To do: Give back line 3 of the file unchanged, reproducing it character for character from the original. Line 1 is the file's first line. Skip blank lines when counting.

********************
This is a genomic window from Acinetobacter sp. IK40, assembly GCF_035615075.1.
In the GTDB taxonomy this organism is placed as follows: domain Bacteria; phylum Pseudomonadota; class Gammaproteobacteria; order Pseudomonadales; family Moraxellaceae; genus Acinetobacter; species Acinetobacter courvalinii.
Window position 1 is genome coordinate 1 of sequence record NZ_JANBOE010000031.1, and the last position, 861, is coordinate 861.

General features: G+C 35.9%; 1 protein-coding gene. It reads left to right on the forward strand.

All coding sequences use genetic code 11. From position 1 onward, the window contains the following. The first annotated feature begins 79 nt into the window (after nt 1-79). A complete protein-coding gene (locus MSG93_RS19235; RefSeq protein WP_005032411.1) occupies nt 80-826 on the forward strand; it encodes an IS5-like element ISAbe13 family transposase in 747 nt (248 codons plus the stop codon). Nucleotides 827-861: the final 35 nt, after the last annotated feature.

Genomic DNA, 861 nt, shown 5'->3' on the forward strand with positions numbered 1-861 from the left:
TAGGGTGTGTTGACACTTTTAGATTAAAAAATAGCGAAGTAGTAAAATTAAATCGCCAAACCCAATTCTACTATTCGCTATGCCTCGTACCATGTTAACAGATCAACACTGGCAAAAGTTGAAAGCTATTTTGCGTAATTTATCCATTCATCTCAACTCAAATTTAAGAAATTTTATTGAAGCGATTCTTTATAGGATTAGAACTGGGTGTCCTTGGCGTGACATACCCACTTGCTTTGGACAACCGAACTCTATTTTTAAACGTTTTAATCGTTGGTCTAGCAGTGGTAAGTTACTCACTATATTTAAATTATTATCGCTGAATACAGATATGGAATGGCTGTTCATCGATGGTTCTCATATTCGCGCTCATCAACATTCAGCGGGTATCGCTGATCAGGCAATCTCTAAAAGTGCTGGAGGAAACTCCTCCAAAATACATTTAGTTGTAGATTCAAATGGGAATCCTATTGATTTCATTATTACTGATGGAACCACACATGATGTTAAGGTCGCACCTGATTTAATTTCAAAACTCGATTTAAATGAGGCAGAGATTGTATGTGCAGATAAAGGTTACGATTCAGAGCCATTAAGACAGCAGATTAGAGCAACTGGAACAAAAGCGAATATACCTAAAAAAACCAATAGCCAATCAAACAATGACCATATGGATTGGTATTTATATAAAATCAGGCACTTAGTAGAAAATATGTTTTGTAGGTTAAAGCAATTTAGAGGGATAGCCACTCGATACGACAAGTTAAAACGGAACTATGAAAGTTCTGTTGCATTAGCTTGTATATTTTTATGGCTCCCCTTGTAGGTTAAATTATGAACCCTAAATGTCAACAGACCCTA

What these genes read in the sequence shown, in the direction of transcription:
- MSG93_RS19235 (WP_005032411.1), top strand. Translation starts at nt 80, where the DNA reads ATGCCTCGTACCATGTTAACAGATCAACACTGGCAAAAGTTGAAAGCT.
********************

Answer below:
Window position 1 is genome coordinate 1 of sequence record NZ_JANBOE010000031.1, and the last position, 861, is coordinate 861.